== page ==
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Okay…so I didn’t really “get it on” at my eighth grade graduation, but how exciting is a fourteen-year-old’s eighth grade graduation?!?!
First time for wearing a fancy dress, first time for flowered corsages, first time for serious slow-dance time, and if other “first times” were applicable to you back then, then the first time for those as well!
In 1995 I was seriously ready for my first sexy dress, but fate it seemed would have a slightly different plan…
…We were sitting there in English class, ignoring the proper use of adverbs, and doodling on our notebooks. No one was writing out their future “married names”, but instead it was fashion sketch-fest, as the girls drew the dresses they’d be wearing to graduation.
I had no idea what my dress would be, but I thought of my sister’s dress from a couple of years ago. My mother had made it herself, exactly to my sister’s specs. So I put in my request that night.
Things didn’t go as planned, since apparently my mom had “gotten over” sewing. So she told me to wear my sister’s dress. I’d have no problem fitting in my tall and lanky sister’s dress, but that wasn’t really the issue. The issue was floral prints. My sister’s dress looked like an English garden on a heavy dose of crack, plus an added shot of “puffy”. While this had somehow been in style in 1993, things had changed a lot.
From the classroom sketches alone, I could see that the coolest ones were subdued and a whole lot sexier. Dresses hiked high to the knee, in plain dark colours and spaghetti straps…the entire room would be full of lip-glossed girls who were growing up fast.
I needed to get that too.
A lot of challenges awaited though. Like the challenge of not wearing a bra, not wearing make-up, and not being allowed to shave my legs just yet.
But still I would conquer; like maybe a clingy dress that ran down long and sleek, with a built-in bra that my mom wouldn’t even see.
I could do it!
At first my mom said no to the “new dress” plan, and instead suggested that I wear a glittered Indian suit.
An Indian dress with “leggings” at a party full of white people?!?!?! All I could envision was getting beat up and having everyone call me “samosa” for the next three years. So I stayed firm…NO Indian stuff.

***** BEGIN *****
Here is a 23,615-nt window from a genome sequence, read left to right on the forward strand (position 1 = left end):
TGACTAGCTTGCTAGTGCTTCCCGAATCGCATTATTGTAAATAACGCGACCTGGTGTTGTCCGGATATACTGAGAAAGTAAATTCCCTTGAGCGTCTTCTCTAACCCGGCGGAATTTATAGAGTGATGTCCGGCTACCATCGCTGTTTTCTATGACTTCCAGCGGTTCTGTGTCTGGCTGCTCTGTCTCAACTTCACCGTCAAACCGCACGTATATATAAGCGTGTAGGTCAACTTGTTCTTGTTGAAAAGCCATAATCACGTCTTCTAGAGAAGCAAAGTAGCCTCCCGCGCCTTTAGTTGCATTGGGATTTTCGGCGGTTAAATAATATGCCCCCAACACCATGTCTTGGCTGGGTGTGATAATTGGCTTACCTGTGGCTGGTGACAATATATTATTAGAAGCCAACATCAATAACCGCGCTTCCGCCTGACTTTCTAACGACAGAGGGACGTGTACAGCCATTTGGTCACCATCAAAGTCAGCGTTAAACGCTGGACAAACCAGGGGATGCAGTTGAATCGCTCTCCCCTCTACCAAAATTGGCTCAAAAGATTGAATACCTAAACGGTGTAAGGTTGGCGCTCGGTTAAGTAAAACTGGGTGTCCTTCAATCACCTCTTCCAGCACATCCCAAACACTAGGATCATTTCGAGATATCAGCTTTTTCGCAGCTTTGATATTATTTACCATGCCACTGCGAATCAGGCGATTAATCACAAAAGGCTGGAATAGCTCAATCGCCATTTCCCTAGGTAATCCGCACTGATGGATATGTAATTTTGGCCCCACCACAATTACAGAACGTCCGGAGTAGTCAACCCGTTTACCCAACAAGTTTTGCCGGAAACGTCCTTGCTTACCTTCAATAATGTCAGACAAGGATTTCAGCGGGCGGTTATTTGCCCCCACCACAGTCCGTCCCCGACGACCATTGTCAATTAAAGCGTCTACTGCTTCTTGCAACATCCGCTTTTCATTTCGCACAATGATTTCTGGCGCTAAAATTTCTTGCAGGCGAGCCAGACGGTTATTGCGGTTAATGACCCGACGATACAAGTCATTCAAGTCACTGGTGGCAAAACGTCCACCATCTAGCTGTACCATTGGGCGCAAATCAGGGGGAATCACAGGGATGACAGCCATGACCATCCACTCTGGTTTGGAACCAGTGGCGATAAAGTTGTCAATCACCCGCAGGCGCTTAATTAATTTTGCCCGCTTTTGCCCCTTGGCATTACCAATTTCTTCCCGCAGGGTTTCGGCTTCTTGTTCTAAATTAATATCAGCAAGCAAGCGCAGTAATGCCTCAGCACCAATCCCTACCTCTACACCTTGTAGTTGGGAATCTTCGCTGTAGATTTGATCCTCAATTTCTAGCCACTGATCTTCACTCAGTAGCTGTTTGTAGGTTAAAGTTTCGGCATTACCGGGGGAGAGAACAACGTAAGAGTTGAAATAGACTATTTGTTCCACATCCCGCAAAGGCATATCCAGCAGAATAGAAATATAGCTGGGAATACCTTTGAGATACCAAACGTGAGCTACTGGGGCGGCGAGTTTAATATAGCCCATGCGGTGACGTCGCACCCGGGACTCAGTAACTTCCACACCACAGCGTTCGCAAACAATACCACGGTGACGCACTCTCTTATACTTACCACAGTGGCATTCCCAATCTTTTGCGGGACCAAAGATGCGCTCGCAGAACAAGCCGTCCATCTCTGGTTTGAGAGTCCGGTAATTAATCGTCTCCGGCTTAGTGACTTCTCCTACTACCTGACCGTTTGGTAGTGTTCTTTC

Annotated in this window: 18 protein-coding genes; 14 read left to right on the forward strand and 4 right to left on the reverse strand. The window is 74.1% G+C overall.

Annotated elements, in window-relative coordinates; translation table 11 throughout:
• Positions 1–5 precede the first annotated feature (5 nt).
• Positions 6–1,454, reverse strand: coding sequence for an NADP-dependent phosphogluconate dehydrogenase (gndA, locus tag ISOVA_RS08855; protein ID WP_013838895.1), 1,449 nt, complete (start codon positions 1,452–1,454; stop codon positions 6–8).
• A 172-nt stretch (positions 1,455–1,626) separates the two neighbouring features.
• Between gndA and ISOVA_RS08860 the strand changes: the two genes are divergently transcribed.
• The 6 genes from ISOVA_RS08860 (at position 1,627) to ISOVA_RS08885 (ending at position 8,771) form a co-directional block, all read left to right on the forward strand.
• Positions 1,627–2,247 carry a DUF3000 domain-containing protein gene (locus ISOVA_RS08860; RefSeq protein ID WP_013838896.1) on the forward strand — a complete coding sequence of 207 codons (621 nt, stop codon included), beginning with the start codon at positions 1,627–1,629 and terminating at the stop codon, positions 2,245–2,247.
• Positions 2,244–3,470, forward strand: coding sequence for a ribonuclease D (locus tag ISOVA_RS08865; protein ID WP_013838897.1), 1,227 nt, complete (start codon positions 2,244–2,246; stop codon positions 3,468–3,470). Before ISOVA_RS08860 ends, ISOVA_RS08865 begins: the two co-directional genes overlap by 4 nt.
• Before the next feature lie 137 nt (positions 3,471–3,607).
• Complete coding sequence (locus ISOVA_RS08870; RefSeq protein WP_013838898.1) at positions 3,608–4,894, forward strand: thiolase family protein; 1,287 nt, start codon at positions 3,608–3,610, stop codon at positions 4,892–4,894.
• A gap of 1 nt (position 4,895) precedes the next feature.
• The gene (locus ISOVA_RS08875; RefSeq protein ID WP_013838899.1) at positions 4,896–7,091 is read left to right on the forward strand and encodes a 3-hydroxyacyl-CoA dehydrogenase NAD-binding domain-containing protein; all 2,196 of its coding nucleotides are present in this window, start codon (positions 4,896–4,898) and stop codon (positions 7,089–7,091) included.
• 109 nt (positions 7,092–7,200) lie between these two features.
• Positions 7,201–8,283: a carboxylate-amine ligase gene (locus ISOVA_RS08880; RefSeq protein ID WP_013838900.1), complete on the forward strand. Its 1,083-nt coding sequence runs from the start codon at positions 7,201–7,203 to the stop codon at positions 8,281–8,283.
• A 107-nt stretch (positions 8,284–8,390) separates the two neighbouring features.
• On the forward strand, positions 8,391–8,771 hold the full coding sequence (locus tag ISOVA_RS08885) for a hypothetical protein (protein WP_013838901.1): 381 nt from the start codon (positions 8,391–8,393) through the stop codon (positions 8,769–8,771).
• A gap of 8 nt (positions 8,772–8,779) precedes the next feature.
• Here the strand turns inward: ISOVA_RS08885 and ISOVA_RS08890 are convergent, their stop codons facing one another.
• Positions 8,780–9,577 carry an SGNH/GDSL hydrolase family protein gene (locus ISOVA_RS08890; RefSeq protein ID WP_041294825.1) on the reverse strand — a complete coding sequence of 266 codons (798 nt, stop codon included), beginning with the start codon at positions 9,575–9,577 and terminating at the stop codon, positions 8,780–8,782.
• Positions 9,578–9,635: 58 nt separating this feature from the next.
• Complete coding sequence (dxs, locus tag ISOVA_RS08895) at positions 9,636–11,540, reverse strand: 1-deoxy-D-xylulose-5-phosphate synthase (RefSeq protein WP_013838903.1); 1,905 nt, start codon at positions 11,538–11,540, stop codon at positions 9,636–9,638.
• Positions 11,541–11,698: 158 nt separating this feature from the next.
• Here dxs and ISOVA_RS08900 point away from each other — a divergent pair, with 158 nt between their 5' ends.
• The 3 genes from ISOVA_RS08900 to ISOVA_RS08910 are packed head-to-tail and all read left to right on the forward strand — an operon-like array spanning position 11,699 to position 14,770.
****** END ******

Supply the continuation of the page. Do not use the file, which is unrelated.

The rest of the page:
My mother then decided that the best dressy outfit could be found at the local Farmer’s Market.
No, I didn’t mis-type that.
I acknowledge the inherent oddity of buying a dress at the Farmer’s Market, but my parents were on an obsessive “Farmer’s Market” kick. They would go there twice a week, as they got all high off of shopping outside and paying in cash and striking a deal.
So off we went to the Farmer’s Market…
…After walking around through several aisles and filling our arms with vegetables and fruit, we had arrived in the “clothing section”…or the Southwest side of the parking lot. We strode our way past too many stalls with tie-dyed shirts and leather belts, but eventually came across it..the formal wear.
And that’s when my mom said: “There they are! I saw these last week; they’re perfect!”
And there they were. Out of the back of a van, various hanging flowy vests with flowy bell-bottom pants. The material was light and airy, and the colours were dark. They were also printed, but with muted floral prints, to keep with the times.
So they fit the overall theme, except…it was a vest with matching flowy bell-bottom pants.
Somehow this god-awful trend had slipped through the cracks of 1995, and I do admit that the combo was a little “in”. But I should also mention that the combo was a little “in” for teachers who liked to dress up, or for mothers who would wear the flowy vest/pant combo on a night out to dinner, glamming it up with a string of pearls.
I was horrified, but somehow in my sick deficient brain, I thought this outfit would be less offensive than a beautiful shimmered Indian dress.
So we picked it up, and threw it in the back of the van with all the fruits. I had my graduation outfit…
…If the outfit itself wasn’t horrid enough, of course I’d have to wear a shirt underneath the vest. I envisioned a spandex shirt with fancy flair, but what my mother brought home was a cream-coloured t-shirt.
But I still had the hair to glam it up with. And for that my mother took me out to a real salon!
As it turned out the girls in my class hadn’t sketched any hairstyles, so I didn’t know what was “in”. And so…a thick French braid tucked under with a hundred pins it was (oh and some baby’s breath flowers too…right)…